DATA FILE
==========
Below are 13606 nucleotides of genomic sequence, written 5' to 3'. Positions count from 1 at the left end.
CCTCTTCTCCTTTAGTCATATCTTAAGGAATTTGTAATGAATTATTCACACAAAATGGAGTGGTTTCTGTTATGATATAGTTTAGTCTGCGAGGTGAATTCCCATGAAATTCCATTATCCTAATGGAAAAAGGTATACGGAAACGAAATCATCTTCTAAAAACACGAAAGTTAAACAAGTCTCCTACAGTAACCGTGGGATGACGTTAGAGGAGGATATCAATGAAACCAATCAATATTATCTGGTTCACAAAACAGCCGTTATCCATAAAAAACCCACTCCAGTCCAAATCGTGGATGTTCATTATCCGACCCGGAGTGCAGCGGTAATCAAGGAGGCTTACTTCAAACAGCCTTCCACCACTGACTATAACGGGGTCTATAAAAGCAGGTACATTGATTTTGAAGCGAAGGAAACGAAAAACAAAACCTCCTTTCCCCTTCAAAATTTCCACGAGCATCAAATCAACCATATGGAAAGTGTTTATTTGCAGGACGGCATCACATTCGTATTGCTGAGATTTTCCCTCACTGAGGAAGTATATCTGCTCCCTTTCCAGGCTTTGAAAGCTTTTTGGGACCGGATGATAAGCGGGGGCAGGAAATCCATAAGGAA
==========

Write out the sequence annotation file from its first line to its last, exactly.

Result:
Below are 13606 nucleotides of genomic sequence, written 5' to 3'. Positions count from 1 at the left end.
CCTCTTCTCCTTTAGTCATATCTTAAGGAATTTGTAATGAATTATTCACACAAAATGGAGTGGTTTCTGTTATGATATAGTTTAGTCTGCGAGGTGAATTCCCATGAAATTCCATTATCCTAATGGAAAAAGGTATACGGAAACGAAATCATCTTCTAAAAACACGAAAGTTAAACAAGTCTCCTACAGTAACCGTGGGATGACGTTAGAGGAGGATATCAATGAAACCAATCAATATTATCTGGTTCACAAAACAGCCGTTATCCATAAAAAACCCACTCCAGTCCAAATCGTGGATGTTCATTATCCGACCCGGAGTGCAGCGGTAATCAAGGAGGCTTACTTCAAACAGCCTTCCACCACTGACTATAACGGGGTCTATAAAAGCAGGTACATTGATTTTGAAGCGAAGGAAACGAAAAACAAAACCTCCTTTCCCCTTCAAAATTTCCACGAGCATCAAATCAACCATATGGAAAGTGTTTATTTGCAGGACGGCATCACATTCGTATTGCTGAGATTTTCCCTCACTGAGGAAGTATATCTGCTCCCTTTCCAGGCTTTGAAAGCTTTTTGGGACCGGATGATAAGCGGGGGCAGGAAATCCATAAGGAA